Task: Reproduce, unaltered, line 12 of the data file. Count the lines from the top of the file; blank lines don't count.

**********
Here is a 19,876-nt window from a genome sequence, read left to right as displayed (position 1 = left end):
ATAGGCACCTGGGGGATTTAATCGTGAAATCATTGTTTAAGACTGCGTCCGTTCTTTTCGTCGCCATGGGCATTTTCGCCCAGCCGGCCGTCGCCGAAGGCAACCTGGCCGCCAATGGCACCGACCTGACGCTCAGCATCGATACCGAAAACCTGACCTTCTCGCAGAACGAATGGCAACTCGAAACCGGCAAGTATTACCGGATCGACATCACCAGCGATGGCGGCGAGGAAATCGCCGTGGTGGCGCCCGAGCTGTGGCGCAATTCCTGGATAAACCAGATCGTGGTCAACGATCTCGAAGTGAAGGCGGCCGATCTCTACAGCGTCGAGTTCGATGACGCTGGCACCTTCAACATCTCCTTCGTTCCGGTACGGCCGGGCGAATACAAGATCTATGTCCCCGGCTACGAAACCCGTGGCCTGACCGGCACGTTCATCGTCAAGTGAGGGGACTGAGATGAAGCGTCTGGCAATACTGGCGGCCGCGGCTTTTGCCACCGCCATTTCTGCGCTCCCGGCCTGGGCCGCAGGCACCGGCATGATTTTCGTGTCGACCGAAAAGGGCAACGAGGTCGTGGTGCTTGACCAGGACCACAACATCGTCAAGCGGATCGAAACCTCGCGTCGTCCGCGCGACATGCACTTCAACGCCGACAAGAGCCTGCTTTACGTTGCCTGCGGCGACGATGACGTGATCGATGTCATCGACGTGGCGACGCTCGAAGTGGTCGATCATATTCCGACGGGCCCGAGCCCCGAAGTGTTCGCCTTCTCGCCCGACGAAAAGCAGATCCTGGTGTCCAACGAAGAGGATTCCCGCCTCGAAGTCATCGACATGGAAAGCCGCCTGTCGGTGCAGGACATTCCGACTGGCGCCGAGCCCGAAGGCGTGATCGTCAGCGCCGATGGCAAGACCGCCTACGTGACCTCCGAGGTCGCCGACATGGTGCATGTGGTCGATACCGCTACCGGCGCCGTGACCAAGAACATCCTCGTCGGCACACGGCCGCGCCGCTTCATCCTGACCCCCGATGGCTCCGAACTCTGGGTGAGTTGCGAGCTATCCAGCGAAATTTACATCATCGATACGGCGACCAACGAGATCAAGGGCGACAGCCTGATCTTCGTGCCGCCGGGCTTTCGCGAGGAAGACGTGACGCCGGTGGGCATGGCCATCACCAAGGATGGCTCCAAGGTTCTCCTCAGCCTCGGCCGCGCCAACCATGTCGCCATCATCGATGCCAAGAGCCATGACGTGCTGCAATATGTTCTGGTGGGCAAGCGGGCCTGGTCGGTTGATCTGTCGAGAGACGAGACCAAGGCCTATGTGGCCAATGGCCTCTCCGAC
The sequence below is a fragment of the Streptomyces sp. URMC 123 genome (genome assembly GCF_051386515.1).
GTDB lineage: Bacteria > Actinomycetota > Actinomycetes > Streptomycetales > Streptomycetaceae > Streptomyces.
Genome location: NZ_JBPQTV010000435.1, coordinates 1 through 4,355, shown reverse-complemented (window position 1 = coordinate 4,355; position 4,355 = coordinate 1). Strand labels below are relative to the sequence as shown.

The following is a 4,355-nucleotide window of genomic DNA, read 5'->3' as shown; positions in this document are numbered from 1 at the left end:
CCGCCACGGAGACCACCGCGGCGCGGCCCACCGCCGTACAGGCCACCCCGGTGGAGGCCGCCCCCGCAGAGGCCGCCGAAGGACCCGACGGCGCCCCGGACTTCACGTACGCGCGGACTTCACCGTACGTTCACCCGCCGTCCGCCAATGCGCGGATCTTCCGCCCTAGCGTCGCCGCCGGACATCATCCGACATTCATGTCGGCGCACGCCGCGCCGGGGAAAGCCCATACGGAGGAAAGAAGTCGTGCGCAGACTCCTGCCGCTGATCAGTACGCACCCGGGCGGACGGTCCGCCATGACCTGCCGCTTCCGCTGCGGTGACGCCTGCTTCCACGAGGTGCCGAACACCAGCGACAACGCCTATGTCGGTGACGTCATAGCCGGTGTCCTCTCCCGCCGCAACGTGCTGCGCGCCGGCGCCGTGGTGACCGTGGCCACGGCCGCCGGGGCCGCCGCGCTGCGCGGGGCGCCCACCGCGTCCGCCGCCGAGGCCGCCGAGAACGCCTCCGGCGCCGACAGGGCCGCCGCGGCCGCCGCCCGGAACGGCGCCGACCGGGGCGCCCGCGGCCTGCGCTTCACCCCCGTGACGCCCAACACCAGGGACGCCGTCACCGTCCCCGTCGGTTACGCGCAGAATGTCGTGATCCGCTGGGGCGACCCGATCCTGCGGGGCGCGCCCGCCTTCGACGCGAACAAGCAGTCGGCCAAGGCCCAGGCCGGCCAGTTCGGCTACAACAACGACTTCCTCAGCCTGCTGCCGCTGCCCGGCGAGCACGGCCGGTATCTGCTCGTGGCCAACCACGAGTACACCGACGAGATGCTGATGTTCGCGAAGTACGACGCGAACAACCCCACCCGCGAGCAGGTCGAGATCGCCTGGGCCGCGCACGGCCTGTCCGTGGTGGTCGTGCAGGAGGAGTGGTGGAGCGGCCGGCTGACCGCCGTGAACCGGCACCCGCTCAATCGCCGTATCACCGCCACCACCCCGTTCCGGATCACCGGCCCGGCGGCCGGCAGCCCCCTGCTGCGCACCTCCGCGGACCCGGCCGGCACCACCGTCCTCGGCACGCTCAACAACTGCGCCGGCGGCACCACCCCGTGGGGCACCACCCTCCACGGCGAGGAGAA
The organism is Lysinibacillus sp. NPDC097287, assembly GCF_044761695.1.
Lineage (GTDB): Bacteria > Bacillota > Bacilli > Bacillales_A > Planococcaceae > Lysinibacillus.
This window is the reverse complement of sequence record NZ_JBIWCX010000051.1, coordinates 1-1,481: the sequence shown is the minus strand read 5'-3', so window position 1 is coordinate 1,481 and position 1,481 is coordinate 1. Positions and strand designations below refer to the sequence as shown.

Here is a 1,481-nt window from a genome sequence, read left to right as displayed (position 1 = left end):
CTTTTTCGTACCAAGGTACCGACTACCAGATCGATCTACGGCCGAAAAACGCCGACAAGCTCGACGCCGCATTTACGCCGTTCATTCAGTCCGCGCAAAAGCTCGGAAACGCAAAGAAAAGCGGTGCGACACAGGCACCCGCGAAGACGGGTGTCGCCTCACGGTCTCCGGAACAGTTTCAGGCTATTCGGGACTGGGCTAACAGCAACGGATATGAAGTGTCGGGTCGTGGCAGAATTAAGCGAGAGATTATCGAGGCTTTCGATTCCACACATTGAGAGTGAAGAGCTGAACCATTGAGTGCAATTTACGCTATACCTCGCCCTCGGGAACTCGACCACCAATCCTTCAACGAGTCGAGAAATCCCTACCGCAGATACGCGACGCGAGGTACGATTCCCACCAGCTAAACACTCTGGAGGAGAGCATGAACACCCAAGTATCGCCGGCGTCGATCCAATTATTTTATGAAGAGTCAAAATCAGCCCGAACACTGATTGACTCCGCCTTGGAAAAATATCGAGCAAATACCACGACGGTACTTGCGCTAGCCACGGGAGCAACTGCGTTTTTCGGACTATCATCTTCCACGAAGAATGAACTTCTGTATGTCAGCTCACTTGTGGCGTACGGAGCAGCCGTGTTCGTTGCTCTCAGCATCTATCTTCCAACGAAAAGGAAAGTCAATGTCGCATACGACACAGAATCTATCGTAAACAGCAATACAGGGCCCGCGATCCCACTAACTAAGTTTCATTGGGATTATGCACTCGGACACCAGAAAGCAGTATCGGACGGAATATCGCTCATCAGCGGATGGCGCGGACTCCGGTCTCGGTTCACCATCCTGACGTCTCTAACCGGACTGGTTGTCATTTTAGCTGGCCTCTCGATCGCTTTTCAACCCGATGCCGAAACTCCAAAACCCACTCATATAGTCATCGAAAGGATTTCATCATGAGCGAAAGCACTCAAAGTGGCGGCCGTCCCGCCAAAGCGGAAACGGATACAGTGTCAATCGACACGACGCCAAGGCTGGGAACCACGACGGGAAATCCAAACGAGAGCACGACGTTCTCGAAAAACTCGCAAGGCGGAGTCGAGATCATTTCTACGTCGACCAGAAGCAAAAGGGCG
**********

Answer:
CTTTTTCGTACCAAGGTACCGACTACCAGATCGATCTACGGCCGAAAAACGCCGACAAGCTCGACGCCGCATTTACGCCGTTCATTCAGTCCGCGCAAAAGCTCGGAAACGCAAAGAAAAGCGGTGCGACACAGGCACCCGCGAAGACGGGTGTCGCCTCACGGTCTCCGGAACAGTTTCAGGCTATTCGGGACTGGGCTAACAGCAACGGATATGAAGTGTCGGGTCGTGGCAGAATTAAGCGAGAGATTATCGAGGCTTTCGATTCCACACATTGAGAGTGAAGAGCTGAACCATTGAGTGCAATTTACGCTATACCTCGCCCTCGGGAACTCGACCACCAATCCTTCAACGAGTCGAGAAATCCCTACCGCAGATACGCGACGCGAGGTACGATTCCCACCAGCTAAACACTCTGGAGGAGAGCATGAACACCCAAGTATCGCCGGCGTCGATCCAATTATTTTATGAAGAGTCAAAATCAGCCCGAACACTGATTGACTCCGCCTTGGAAAAATATCGAGCAAATACCACGACGGTACTTGCGCTAGCCACGGGAGCAACTGCGTTTTTCGGACTATCATCTTCCACGAAGAATGAACTTCTGTATGTCAGCTCACTTGTGGCGTACGGAGCAGCCGTGTTCGTTGCTCTCAGCATCTATCTTCCAACGAAAAGGAAAGTCAATGTCGCATACGACACAGAATCTATCGTAAACAGCAATACAGGGCCCGCGATCCCACTAACTAAGTTTCATTGGGATTATGCACTCGGACACCAGAAAGCAGTATCGGACGGAATATCGCTCATCAGCGGATGGCGCGGACTCCGGTCTCGGTTCACCATCCTGACGTCTCTAACCGGACTGGTTGTCATTTTAGCTGGCCTCTCGATCGCTTTTCAACCCGATGCCGAAACTCCAAAACCCACTCATATAGTCATCGAAAGGATTTCATCATGAGCGAAAGCACTCAAAGTGGCGGCCGTCCCGCCAAAGCGGAAACGGATACAGTGTCAATCGACACGACGCCAAGGCTGGGAACCACGACGGGAAATCCAAACGAGAGCACGACGTTCTCGAAAAACTCGCAAGGCGGAGTCGAGATCATTTCTACGTCGACCAGAAGCAAAAGGGCG